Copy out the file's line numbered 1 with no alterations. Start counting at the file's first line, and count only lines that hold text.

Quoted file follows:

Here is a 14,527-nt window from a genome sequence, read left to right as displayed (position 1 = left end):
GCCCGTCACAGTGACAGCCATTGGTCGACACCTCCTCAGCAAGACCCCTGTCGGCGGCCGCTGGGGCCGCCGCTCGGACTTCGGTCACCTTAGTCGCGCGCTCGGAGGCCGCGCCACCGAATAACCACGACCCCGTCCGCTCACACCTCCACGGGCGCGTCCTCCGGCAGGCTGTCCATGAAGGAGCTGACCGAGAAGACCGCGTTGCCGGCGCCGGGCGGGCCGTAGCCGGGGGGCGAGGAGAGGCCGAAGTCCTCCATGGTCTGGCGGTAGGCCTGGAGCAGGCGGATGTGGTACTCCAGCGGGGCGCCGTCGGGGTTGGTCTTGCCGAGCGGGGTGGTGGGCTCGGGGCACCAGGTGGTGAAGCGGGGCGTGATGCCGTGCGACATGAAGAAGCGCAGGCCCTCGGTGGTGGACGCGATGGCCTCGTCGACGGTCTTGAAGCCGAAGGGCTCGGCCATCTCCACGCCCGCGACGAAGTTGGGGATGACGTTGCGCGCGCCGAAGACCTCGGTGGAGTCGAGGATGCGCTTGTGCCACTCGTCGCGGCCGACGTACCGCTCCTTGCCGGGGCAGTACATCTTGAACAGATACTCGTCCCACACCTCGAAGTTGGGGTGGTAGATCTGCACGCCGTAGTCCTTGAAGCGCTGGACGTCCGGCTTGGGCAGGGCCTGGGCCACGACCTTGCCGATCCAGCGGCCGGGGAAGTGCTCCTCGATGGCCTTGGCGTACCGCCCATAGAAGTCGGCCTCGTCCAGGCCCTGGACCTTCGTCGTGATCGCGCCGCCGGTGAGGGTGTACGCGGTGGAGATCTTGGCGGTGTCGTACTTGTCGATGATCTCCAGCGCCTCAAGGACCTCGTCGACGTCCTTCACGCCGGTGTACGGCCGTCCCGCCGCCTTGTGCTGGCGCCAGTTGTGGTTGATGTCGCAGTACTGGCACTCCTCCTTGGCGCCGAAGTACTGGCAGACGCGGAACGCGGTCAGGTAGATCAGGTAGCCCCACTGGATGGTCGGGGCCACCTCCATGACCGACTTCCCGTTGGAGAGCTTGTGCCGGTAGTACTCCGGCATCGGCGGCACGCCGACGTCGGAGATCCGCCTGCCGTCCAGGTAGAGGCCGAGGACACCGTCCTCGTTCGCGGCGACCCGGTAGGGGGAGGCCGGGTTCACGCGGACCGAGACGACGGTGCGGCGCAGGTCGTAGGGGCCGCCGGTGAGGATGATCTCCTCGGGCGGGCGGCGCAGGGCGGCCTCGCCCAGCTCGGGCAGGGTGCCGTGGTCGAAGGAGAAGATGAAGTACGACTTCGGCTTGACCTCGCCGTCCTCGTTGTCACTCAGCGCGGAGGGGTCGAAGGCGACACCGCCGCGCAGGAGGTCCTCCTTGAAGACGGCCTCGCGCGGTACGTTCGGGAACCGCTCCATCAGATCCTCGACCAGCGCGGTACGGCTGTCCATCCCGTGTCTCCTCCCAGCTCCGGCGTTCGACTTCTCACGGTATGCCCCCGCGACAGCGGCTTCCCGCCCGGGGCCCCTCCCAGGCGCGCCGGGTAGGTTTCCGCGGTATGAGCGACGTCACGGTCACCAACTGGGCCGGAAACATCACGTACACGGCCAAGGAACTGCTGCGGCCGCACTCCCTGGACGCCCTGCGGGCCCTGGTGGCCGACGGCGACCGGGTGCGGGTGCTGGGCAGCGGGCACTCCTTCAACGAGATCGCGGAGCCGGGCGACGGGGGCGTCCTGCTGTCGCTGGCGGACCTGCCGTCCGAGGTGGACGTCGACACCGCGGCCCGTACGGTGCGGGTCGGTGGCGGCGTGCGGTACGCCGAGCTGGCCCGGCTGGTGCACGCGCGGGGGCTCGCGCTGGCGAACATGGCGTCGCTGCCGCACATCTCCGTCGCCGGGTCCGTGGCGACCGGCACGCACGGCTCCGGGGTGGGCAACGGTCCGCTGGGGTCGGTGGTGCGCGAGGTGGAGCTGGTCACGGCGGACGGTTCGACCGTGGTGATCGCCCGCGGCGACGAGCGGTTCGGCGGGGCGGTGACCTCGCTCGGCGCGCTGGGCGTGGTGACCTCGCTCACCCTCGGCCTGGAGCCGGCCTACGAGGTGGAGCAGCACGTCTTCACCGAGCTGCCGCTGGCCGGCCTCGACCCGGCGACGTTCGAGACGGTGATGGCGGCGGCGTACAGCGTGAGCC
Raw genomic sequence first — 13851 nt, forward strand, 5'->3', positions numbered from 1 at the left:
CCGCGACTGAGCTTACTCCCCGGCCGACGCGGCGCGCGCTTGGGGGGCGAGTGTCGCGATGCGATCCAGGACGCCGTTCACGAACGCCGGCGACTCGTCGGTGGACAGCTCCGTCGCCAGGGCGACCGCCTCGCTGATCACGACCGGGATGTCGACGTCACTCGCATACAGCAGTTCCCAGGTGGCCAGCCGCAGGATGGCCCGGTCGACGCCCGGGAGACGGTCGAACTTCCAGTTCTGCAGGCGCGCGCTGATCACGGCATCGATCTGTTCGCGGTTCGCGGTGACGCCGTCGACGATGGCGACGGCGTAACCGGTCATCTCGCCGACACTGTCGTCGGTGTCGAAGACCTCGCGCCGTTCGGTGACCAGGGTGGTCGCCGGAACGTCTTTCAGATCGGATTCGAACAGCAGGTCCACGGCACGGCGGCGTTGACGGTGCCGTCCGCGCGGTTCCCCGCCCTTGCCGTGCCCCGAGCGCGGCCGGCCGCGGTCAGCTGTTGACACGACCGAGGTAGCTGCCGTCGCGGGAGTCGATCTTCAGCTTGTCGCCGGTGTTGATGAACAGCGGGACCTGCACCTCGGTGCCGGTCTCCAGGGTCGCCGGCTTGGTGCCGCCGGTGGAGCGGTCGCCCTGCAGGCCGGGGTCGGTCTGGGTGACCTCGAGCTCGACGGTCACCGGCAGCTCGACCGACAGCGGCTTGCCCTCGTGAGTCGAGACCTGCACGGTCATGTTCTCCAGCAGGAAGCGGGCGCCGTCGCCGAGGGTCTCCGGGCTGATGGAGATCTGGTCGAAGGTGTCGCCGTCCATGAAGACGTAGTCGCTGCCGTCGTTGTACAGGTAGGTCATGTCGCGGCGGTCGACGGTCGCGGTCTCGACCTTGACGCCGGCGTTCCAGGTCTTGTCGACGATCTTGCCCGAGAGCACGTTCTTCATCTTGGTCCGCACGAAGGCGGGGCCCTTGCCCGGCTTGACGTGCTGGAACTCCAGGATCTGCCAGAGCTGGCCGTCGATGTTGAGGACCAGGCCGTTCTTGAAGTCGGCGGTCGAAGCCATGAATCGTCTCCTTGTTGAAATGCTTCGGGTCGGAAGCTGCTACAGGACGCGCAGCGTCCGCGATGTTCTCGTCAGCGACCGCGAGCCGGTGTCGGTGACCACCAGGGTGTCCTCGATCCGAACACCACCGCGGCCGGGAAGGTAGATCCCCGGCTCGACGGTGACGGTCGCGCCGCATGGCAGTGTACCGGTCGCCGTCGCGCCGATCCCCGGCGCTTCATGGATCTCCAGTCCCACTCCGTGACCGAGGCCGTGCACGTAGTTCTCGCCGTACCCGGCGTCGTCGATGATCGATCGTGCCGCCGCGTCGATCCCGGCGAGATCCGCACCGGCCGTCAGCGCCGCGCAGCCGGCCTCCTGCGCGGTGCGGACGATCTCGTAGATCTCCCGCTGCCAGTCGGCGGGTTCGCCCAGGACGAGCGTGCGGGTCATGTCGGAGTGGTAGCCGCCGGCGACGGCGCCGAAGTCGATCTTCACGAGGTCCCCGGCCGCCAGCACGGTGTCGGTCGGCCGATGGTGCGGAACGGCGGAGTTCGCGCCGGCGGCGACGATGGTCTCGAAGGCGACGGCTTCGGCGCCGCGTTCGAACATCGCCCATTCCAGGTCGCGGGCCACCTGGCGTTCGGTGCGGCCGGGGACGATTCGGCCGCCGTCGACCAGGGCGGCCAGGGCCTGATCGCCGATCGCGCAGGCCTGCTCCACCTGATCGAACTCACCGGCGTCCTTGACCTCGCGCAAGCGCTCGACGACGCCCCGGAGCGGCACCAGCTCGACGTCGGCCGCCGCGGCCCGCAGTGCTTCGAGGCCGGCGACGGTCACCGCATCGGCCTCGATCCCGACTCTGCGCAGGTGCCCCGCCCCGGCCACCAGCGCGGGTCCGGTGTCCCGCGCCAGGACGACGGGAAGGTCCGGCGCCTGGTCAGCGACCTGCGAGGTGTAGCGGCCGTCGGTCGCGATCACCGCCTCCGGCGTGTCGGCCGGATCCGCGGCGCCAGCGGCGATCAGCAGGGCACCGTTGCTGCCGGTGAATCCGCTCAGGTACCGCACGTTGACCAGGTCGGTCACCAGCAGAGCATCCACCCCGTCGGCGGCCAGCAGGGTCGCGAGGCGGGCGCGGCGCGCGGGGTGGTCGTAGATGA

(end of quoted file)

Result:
Here is a 14,527-nt window from a genome sequence, read left to right as displayed (position 1 = left end):